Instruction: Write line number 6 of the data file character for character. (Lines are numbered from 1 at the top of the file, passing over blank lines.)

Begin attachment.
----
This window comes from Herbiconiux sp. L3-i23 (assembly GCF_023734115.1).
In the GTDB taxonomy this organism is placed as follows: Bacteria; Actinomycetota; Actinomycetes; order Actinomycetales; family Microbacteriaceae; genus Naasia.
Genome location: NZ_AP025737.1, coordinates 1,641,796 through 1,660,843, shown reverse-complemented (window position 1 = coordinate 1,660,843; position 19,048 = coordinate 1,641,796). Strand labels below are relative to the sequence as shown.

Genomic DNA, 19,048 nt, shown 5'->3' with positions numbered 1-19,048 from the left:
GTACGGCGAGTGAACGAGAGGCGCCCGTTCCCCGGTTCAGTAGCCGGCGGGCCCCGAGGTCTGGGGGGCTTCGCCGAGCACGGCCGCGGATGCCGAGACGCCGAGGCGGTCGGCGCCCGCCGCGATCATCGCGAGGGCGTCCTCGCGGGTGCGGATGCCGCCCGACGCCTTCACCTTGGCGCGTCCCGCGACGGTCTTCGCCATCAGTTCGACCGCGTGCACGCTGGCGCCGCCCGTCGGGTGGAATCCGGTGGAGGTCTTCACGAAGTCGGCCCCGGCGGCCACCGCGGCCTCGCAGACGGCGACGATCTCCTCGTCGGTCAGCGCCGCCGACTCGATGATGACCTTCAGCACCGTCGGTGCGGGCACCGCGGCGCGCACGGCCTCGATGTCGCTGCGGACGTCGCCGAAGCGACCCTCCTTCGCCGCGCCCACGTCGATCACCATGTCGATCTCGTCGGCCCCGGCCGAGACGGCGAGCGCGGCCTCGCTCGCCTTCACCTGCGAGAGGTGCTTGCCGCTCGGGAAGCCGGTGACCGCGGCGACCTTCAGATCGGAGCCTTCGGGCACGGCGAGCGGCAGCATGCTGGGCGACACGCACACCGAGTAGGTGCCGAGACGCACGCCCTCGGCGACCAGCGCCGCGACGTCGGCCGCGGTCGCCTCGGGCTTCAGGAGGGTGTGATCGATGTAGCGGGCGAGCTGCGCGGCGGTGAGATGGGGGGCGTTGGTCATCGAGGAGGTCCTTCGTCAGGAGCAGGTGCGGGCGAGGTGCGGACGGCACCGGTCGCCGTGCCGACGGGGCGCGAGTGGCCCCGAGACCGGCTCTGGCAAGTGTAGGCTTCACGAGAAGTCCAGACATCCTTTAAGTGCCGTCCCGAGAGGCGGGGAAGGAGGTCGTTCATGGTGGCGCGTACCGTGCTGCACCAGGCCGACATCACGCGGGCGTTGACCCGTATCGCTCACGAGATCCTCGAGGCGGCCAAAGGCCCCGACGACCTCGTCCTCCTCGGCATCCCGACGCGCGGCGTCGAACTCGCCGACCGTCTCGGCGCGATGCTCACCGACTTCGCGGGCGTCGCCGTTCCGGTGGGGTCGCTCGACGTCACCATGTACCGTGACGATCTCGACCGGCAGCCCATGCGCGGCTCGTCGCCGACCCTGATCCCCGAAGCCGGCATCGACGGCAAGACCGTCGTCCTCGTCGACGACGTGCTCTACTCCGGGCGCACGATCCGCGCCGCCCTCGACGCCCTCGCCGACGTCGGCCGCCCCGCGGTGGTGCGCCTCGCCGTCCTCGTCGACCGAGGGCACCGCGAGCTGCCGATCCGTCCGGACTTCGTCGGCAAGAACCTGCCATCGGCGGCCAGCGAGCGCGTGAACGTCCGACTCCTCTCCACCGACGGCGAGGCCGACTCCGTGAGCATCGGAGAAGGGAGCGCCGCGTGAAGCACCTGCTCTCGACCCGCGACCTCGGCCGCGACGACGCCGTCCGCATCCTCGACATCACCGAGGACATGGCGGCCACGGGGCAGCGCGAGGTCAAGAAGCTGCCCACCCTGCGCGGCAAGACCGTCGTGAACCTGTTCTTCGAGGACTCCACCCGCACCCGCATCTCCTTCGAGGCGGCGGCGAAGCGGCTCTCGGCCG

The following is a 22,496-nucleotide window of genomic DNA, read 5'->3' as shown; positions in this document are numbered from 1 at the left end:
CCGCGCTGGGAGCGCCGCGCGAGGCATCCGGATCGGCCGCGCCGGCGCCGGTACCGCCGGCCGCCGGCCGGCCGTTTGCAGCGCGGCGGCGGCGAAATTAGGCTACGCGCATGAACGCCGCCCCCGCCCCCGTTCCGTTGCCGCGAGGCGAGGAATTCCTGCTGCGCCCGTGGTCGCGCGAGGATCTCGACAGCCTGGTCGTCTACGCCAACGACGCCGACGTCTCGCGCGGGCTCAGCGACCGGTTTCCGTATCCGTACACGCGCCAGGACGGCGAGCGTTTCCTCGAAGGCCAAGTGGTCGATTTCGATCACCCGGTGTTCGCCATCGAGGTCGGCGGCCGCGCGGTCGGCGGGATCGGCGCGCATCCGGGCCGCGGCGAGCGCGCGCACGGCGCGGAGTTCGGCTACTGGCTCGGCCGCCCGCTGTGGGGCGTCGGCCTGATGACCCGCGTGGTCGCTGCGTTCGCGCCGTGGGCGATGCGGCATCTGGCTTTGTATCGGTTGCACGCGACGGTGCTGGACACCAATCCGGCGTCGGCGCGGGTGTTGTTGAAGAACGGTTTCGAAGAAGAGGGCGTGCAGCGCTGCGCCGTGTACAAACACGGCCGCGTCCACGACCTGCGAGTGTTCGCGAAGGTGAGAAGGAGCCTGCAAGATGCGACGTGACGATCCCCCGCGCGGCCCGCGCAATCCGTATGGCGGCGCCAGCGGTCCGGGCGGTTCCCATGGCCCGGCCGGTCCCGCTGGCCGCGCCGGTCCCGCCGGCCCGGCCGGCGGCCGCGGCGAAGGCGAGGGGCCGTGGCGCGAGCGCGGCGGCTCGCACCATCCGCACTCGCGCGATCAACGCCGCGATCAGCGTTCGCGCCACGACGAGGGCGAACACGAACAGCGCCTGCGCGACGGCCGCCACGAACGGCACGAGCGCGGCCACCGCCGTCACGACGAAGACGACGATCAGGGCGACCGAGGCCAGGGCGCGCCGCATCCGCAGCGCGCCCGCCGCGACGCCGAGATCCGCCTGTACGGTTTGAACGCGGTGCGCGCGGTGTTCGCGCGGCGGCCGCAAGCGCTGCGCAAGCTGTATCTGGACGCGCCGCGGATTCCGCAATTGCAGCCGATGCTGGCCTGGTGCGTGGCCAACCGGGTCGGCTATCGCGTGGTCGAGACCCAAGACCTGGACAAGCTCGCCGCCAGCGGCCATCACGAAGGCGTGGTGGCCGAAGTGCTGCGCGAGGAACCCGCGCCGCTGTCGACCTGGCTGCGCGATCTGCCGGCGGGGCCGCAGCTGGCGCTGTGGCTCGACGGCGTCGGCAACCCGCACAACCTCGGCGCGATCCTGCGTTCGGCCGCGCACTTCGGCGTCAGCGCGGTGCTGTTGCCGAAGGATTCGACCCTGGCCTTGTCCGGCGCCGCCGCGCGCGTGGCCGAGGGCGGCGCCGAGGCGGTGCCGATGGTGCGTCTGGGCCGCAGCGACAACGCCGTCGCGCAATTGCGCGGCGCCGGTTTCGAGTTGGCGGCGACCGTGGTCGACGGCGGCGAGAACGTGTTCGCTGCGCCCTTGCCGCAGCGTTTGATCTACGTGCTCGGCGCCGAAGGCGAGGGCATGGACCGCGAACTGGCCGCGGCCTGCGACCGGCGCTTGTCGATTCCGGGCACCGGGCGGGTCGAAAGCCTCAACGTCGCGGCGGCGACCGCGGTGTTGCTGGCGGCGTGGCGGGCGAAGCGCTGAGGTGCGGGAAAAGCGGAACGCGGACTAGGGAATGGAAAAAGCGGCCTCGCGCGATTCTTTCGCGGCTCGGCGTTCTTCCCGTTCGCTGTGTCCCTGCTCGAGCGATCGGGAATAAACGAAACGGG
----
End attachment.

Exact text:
The following is a 22,496-nucleotide window of genomic DNA, read 5'->3' as shown; positions in this document are numbered from 1 at the left end: